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Perspectives on orthopaedics

Managing hip pain in young adults during the COVID-19 pandemic

Michael Solomon

Despite the social distancing restrictions currently in place as a result of the COVID-19 pandemic, GPs can still use telehealth to assess hip pain in young adults. This article presents a practical review for GPs considering nonoperative intervention or referral to an orthopaedic surgeon.

Many causes of hip pain in young adults are amenable to telehealth consultations. A short history allows the clinician to get a sense of the potential problem and of any necessary investigations.

Although remote examination is not ideal, asking the patient to point to the painful area will give a clue as to whether the problem relates to intra-articular, extra-articular or referred pathology. Appropriate investigations can be ordered and viewed online.

‘Common things occur commonly’

Young adults (15 to 50 years of age) might present to their GP with pain in or around the hip joint. Over the past 20 years, we have learned a lot more about the differential diagnosis, natural history and management options for hip pain.

Both the assessment of an ‘at-risk’ hip and the development of a management plan can be done over the phone.


Some areas to keep in mind and ask about while taking a patient history over the phone include:

  • Recent injuries. Pain developing after prolonged exercise might indicate a stress injury to bone or muscle strain.
  • Childhood hip problems. Dysplasia, Perthes disease or slipped epiphysis can lead to impingement and early osteoarthritis (OA).
  • Pain while sitting in a car, on a plane or at the theatre. This might indicate labral pathology.
  • Excess alcohol or prolonged steroid use. These might indicate avascular necrosis (AVN).
  • Pain at night while resting. This could point to AVN, severe OA or, rarely, a tumour.
  • Other affected joints. This is possibly due to inflammatory arthritis.
  • Difficulty bearing weight. Think of fracture, arthritis, AVN, infection or tumour.

Where is the pain?

Groin pain, with the patient pointing to the groin or cupping the hip (C-Sign), usually indicates hip joint pathology (Figure 1).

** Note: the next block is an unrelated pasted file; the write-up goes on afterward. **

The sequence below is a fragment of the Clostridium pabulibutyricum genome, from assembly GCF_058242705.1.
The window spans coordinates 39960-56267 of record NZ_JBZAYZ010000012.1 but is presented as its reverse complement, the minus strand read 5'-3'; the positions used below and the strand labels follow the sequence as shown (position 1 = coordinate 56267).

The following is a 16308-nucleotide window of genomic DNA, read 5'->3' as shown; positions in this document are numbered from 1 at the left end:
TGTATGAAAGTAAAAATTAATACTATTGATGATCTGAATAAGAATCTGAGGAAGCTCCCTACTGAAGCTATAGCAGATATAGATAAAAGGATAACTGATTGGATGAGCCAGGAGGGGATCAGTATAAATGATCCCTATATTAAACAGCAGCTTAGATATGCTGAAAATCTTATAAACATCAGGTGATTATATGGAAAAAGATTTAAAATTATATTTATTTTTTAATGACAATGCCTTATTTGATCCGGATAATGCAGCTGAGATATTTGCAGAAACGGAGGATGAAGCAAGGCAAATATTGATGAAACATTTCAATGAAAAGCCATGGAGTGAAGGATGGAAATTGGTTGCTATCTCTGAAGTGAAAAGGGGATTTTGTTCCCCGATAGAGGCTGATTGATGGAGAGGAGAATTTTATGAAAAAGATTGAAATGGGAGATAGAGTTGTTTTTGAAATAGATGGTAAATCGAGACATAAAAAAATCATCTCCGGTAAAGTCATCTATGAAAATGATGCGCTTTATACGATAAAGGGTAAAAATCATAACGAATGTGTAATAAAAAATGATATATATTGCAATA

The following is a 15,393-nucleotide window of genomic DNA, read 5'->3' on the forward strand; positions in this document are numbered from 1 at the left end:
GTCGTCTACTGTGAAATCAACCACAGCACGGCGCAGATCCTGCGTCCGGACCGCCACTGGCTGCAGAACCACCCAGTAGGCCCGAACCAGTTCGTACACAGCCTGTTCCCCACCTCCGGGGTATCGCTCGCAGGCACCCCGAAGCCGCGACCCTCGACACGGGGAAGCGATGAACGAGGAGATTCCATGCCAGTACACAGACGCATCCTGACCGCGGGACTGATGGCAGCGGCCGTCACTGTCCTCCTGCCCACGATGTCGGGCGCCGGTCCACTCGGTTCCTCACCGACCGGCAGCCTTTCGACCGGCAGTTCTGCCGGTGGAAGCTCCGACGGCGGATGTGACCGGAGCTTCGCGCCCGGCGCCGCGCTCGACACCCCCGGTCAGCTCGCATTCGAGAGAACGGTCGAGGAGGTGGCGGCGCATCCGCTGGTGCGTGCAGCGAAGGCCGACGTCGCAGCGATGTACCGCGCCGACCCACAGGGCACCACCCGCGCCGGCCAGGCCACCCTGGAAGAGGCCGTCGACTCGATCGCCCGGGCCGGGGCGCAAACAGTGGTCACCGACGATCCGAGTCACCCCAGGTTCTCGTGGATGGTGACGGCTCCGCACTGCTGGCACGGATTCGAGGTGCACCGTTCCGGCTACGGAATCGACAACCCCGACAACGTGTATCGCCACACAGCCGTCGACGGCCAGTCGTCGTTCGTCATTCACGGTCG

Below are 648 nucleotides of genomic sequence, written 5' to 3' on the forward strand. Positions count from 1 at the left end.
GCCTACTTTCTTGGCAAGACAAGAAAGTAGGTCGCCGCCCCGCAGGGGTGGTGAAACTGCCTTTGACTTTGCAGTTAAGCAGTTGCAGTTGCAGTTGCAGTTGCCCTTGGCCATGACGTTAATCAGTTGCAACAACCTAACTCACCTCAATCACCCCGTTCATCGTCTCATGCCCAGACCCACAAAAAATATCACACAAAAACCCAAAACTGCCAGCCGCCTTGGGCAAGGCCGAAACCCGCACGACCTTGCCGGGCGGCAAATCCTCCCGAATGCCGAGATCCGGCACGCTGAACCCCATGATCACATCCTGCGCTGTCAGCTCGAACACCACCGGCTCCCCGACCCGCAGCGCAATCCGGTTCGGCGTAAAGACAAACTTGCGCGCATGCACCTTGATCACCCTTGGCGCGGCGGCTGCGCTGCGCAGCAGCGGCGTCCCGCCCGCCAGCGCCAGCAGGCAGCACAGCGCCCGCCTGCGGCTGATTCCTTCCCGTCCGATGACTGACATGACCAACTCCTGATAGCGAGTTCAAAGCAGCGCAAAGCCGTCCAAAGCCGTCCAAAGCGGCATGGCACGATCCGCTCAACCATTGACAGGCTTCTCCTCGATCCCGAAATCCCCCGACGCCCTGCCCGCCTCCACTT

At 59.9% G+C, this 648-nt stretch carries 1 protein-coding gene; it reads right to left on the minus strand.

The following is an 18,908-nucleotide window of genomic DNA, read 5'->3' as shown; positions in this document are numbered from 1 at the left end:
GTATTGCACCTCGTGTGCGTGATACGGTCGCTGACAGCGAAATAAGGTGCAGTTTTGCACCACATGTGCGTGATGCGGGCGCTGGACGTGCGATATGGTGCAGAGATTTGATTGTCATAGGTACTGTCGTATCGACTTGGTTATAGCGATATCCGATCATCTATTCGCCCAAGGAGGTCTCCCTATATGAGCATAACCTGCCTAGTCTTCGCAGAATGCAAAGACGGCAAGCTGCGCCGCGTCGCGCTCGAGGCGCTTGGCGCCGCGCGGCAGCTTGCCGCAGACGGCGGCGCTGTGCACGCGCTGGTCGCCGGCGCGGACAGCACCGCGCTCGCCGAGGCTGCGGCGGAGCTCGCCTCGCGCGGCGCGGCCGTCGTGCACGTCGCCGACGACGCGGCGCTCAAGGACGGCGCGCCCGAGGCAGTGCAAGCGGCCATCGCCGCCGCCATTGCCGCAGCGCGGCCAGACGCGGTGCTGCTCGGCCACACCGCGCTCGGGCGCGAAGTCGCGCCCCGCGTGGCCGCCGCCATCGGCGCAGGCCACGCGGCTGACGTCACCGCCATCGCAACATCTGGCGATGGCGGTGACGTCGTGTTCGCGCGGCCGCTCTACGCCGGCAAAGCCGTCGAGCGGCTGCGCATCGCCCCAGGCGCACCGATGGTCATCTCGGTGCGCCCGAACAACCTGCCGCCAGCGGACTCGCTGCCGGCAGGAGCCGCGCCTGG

If the patient points to the greater trochanter, it is suggestive of bursitis, tendinopathy or tight iliotibial band (Figure 2).

A ‘popping or clunking’ hip, with the patient pointing to the trochanter or groin, indicates the ‘snapping hip syndrome’ of either the tight iliotibial band snapping over the greater trochanter (lateral) or the tight iliopsoas tendon snapping over the front of the hip (groin) (Figure 3).

Medial adductor muscle pain is usually related to an acute strain injury.

The patient pointing to the lower lumbar spine and sacroiliac joint area, is unlikely to indicate hip pathology (Figure 4).

Pain radiating down past the knee to the lower leg, ankle and foot is more likely to be spinal pain.


Some physical examination procedures can be observed using the patient’s or their companion’s mobile phone:

  • Palpation of the most tender area
  • Checking for asymmetry between the hips in the range of motion. Joint pathology is indicated by pain and reduced movement with the ‘FADIR’ (flexion, adduction and internal rotation) impingement test (Figure 5a) and the ‘FABER’ (flexion, abduction and external rotation) test (Figure 5b).

Differential diagnosis – common causes

Conditions inside the hip joint

  • femoroacetabular impingement (FAI) causing wear and tear
  • labral tear
  • AVN
  • early OA
  • developmental dysplasia of the hip (DDH) and secondary labral tear
  • synovial pathology – less common – includes infection, inflammatory arthritis, pigmented villonodular synovitis or synovial chondromatosis.

Conditions outside the hip joint

  • trochanteric bursitis/tendinopathy
  • snapping hip
  • stress fracture
  • muscle tears
  • referred pain from spine or abdomen